Team-Based Feedback

Similarly to single player scenarios, OMS Interprofessional simulations automatically populate with feedback upon completion of the scenario and self-guided reflective questions. 

However, the feedback provided for multiple participants is team-based, so learners can continue working as a group as they debrief. 

As expected, feedback details areas that went well during the scenario and where there is room for improvement of future performance. This evidence-based feedback also provides learners with rationale, giving a more robust explanation of why certain actions are important and how those concepts relate to practice. 

Additionally, a scenario timeline is constructed and shown to the learners. This timeline contains timestamps for actions taken during the simulation, as well as identifiers for who took which action, providing a visual representation of how the scenario unfolded. 

Finally, learners can go back to review reports that were conducted during the simulation. This may include any imaging, lab results, or guidelines that were relevant to the context of the scenario. 

How one university encouraged interprofessional collaboration with OMS

OVA Southeastern University Health Professions Division created an Interprofessional Education Day utilizing OMS Interprofessional scenarios.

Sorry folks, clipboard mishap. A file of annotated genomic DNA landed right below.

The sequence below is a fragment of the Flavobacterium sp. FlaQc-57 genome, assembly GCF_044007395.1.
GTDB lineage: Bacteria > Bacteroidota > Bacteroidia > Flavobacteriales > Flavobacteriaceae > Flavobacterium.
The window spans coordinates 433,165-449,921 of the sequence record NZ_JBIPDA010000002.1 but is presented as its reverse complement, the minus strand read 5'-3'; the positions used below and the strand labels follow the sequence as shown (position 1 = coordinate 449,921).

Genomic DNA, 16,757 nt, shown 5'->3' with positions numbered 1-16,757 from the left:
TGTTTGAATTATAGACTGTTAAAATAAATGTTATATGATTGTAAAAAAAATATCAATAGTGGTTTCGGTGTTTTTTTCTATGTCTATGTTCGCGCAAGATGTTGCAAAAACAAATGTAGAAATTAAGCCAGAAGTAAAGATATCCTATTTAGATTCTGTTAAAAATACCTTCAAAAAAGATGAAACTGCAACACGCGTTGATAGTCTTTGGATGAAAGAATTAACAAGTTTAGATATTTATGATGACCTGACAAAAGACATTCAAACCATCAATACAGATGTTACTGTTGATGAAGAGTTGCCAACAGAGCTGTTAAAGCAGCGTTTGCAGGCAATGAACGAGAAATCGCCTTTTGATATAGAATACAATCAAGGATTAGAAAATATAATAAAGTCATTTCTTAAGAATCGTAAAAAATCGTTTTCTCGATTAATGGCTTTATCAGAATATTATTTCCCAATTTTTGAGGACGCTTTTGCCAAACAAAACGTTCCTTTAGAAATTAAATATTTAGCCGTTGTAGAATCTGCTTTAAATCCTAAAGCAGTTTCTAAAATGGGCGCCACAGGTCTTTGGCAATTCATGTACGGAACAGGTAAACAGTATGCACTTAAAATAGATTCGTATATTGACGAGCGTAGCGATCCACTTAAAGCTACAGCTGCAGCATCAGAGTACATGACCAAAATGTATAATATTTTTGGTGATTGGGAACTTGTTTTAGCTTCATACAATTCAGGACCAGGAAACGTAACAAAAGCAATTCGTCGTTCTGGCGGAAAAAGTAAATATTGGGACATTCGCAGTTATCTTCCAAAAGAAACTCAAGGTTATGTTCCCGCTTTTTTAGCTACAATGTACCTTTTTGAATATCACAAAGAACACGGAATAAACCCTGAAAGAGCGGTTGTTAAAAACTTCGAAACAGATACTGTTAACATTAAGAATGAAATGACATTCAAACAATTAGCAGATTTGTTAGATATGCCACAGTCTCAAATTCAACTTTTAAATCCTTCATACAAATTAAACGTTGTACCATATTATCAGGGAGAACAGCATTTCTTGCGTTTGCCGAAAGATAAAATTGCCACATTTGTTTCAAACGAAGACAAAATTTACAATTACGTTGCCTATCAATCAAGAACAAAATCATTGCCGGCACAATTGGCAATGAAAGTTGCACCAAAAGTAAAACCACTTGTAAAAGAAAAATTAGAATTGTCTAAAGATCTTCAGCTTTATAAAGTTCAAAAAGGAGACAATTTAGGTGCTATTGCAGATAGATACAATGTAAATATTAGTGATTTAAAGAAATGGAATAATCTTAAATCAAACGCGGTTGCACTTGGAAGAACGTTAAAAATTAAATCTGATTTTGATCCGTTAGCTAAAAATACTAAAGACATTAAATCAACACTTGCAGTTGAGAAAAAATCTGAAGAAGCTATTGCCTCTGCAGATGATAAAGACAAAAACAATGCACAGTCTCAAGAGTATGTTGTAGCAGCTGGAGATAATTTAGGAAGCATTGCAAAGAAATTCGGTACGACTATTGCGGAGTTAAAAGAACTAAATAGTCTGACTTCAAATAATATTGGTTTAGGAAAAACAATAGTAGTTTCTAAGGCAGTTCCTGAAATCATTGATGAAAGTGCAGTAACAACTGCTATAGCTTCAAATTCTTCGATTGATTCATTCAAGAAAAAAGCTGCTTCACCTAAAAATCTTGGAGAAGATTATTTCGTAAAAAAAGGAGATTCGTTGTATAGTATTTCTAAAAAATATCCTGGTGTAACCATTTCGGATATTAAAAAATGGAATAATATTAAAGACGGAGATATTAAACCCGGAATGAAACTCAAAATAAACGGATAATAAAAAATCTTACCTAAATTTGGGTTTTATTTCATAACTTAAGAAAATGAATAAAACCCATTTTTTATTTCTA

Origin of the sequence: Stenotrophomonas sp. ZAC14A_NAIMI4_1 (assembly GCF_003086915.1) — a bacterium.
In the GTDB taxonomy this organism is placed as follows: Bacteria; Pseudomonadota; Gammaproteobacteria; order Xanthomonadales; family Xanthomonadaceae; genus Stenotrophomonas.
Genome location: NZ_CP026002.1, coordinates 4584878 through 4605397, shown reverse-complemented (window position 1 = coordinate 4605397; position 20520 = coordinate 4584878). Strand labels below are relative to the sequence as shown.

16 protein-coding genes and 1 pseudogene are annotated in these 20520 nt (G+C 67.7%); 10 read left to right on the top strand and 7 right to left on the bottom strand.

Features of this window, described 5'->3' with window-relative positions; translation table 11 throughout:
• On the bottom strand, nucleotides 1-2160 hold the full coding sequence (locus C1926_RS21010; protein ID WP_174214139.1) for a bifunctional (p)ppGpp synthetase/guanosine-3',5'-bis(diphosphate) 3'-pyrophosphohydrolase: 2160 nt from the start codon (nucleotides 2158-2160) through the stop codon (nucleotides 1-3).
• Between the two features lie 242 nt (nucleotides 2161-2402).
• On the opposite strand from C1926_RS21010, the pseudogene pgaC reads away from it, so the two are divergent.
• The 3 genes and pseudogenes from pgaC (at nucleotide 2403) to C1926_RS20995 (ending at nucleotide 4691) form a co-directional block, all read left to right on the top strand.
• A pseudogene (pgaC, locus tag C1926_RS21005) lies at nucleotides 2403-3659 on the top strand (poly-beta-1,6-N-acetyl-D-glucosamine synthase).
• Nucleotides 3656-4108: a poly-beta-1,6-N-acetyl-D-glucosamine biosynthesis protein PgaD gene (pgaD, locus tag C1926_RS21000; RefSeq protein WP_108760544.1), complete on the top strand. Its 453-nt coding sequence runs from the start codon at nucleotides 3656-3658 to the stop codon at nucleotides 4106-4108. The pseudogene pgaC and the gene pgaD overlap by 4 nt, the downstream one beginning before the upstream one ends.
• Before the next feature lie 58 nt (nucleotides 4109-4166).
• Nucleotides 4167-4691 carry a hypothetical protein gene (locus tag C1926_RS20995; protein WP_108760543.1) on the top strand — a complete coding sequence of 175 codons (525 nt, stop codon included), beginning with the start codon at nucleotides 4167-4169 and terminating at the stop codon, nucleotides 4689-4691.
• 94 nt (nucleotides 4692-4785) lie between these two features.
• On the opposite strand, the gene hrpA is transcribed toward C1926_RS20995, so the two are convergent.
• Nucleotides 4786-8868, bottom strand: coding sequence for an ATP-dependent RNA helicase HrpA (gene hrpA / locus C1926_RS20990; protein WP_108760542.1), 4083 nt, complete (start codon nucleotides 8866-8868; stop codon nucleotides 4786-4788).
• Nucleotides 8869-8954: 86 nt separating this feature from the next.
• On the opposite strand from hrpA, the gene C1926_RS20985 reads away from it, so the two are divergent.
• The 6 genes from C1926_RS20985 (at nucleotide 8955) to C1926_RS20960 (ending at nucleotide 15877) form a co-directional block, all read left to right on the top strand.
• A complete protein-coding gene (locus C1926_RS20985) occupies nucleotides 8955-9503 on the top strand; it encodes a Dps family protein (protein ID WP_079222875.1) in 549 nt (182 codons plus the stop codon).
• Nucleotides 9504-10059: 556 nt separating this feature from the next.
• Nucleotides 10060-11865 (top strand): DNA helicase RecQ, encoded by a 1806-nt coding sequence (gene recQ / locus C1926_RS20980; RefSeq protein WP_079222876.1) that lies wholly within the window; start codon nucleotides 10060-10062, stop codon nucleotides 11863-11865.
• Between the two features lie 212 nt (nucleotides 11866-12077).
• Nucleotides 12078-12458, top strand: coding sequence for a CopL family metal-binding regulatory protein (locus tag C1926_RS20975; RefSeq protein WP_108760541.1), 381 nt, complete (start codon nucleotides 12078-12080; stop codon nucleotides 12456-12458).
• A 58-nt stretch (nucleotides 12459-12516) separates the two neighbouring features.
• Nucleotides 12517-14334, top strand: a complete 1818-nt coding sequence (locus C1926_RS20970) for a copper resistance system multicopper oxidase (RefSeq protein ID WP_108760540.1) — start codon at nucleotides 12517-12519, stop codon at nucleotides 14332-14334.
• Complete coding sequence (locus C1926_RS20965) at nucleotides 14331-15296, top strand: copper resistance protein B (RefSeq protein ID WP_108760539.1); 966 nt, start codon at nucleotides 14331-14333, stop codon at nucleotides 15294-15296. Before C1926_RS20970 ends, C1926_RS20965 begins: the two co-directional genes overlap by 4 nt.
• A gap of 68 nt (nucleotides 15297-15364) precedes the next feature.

They brought together over 2,000 students, faculty, and staff from over 16 disciplines as a part of this day to encourage collaboration and deeper understanding of the interdisciplinary team. 

Prior to the IPE day, faculty recorded a scenario that brought together one student each from pharmacy, medicine, and physician assistant programs. Together, they entered an OMS Interprofessional scenario and collaborated on the treatment of an acutely unwell patient.

Their entire experience was recorded, and on the IPE day, groups of learners were able to view the recorded simulation and debrief on what they observed. 

This particular experience made for rich debriefing discussions, as an incorrect medication was administered during the scenario. This not only brought about discussions on checks and balances for medication administration, but it also encouraged a meaningful discussion on psychological safety at work and speaking up within a cross-functional team to ensure patient safety at every stop.  

Interprofessional scenarios can accommodate multiple learners in each scenario, and for some, that can mean having a classroom of learners participate in the same simulation, at the same time. From three to 300 to 2000 – there’s a way for everyone to get involved and benefit from interdisciplinary team-building simulations. 

With OMS Interprofessional scenarios, learners enter the scenario together, and they exit the scenario together. As a group, they are responsible for the outcome of the simulation, and they are able to take time following the scenario to engage and discuss with one another about how they performed as a unit to positively impact the patient. 

These scenarios foster interprofessional communication and collaboration in a psychologically safe environment, encouraging learners from all healthcare disciplines to come together and build the foundation for interprofessional care. 

 

To learn more about the ways in which you can use interprofessional scenarios to foster collaborative interdisciplinary teams, set up a time for a demo here.